Pissing Match Between Websites Exaggerated Into Webpocalypse

03.28.13 5 years ago 3 Comments

If you’ve been paying attention to the news, you may have noticed breathless reports that a massive distributed denial of service attack (DDoS) coordinated by a bunch of Dutch guys in a bunker against an anti-spam website was Going To Destroy The Interwebs As We Know Them, or at least Netflix.

Considering you’re reading this with nary a blip in your Internet service, you might be wondering what’s going on. Let us explain!

First, the principal players:

  • CyberBunker, a Dutch company that hosts any website short of child-porn or terrorism related content.
  • Spamhaus, a privately operated anti-spam organization with a widely respected, and used, blacklist.
  • CloudFlare, which is basically a company that defends against DDoS attacks and works for Spamhaus among other clients.

CyberBunker, as you might have guessed, is not a fan of Spamhaus, and the vitriol is mutual. Spamhaus finally pulled the trigger and blacklisted CyberBunker.

Considering that CyberBunker has allegedly played host to a lot of DDoS attacks, what came next was less than surprising in everything except volume: A DDoS attack that might be one of the largest ever recorded in an attempt to shut down Spamhaus’ website, with over 300 GB of traffic attempting to overload Spamhaus’ servers. You know, because blackmailing the people you’re accusing of blackmail is an awesome strategy.

To be fair, there are arcane, technical reasons that nerds are concerned about attacks of this scale, but it’s largely theoretical since the backbone of the Internet takes far more that 300 GB of traffic on a second’s basis.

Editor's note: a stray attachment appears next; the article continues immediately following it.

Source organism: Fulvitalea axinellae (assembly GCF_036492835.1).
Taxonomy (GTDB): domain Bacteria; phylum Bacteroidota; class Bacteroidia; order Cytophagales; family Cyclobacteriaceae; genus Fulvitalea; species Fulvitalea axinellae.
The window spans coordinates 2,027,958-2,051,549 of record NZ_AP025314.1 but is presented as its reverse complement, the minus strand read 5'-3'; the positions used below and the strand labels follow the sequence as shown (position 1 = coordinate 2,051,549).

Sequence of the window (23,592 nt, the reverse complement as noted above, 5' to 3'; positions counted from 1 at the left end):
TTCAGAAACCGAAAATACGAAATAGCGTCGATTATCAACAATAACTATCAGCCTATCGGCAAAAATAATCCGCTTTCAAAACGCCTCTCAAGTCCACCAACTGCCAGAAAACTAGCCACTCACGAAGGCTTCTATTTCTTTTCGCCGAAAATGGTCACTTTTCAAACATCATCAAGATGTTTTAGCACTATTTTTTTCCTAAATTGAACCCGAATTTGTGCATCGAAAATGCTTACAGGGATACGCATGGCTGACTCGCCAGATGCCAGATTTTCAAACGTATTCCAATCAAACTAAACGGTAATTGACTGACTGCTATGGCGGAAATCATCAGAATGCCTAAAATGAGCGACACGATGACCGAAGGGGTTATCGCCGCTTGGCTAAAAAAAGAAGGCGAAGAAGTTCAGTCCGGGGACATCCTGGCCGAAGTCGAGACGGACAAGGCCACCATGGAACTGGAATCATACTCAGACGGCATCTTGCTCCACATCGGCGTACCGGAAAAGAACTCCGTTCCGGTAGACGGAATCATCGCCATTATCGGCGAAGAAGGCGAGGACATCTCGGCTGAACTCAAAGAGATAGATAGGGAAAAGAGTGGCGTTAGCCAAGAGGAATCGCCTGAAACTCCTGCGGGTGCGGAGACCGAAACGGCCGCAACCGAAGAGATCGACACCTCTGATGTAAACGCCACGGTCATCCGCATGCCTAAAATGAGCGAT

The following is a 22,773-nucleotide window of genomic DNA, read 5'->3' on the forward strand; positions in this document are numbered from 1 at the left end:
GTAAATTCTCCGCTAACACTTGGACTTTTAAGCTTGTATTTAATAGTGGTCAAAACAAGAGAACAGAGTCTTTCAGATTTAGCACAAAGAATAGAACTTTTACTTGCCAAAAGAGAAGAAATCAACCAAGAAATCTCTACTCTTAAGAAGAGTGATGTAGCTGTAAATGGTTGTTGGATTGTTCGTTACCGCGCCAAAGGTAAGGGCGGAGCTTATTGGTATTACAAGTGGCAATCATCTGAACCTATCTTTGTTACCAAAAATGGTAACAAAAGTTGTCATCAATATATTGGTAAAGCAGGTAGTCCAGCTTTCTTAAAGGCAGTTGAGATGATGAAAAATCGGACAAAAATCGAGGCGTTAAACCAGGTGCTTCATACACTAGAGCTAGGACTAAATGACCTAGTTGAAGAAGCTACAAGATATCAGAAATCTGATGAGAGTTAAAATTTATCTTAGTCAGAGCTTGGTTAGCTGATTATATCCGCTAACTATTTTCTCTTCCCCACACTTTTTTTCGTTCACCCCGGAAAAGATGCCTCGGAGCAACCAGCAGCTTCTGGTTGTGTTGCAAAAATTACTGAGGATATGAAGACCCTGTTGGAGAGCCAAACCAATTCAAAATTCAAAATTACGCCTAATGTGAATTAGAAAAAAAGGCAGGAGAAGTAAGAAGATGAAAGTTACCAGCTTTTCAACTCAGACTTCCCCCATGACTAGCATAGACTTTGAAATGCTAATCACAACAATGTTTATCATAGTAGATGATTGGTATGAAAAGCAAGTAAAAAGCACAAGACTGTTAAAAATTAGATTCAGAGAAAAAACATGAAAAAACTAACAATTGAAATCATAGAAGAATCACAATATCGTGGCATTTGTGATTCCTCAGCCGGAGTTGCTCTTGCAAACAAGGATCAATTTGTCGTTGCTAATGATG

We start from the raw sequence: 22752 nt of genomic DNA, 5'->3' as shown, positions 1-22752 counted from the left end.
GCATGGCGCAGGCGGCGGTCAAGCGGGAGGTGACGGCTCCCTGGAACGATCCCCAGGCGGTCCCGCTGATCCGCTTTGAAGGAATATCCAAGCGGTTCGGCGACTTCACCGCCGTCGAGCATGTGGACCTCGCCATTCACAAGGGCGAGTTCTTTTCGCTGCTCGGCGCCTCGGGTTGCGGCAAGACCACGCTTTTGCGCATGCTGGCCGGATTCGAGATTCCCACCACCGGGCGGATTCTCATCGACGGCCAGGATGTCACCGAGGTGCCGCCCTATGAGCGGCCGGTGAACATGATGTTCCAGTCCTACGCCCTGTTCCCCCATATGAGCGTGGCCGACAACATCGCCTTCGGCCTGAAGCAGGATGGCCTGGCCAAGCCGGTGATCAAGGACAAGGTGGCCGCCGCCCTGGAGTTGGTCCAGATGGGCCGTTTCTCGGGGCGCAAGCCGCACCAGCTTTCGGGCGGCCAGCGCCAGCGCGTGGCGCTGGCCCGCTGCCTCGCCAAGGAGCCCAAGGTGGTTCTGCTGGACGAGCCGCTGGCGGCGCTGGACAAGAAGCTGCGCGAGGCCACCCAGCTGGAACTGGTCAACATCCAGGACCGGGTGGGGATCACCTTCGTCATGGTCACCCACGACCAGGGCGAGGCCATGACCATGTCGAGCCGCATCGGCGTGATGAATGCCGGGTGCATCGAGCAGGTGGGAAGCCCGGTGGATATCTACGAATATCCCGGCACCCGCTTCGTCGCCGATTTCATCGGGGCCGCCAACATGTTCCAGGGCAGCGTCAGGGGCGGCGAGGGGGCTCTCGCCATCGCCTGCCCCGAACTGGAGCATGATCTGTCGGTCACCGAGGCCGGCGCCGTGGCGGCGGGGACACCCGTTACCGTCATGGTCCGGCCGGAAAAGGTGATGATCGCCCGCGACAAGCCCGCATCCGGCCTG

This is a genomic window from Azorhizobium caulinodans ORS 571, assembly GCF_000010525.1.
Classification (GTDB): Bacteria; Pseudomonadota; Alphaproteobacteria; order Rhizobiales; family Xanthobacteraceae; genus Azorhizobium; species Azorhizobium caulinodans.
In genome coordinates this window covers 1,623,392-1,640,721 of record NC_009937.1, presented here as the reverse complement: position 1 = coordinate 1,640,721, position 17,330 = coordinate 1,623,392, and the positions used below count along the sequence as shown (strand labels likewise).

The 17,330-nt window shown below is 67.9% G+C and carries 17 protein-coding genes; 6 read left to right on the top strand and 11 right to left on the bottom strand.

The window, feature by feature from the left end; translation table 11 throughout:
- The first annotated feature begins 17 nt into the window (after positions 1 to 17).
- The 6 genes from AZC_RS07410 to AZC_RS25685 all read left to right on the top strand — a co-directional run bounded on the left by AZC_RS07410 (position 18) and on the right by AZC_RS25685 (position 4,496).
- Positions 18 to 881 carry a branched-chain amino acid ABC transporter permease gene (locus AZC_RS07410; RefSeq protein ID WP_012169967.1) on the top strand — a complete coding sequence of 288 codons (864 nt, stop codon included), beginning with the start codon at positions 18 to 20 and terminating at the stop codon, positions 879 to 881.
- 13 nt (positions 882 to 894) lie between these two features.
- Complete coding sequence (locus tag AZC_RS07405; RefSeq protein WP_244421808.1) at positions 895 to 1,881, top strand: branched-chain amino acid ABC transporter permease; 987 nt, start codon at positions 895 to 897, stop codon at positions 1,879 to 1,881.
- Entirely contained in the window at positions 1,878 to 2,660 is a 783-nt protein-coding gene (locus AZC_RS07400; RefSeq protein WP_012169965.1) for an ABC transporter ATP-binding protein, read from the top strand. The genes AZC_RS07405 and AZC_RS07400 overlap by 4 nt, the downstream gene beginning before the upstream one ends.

CloudFlare went out and did its job: Spamhaus got through the attacks with a minimum of disruption. But then CloudFlare put up a gloating blog post about “The DDoS That Nearly Broke The Internet”. It’s a fairly technical document interspersed with ad copy, pretty similar to stuff you’ll find on the blogs of any company of this type.

But that was good enough for the New York Times and BBC to take it as fact. And if the two most respected new organizations in the world believe it, it must be true, right?

CloudFlare isn’t the only one guilty of puffing itself up: CyberBunker claims that the Dutch police attempted to raid the premises, but that’s apparently a load of digital manure as well. In short, your Internet is fine, unless you’re Dutch and going to a few specific sites. Continue as you were.

Except you, Melvin. Dear God, what you do online is disgusting. You need to take a hard, hard look at yourself, young man.

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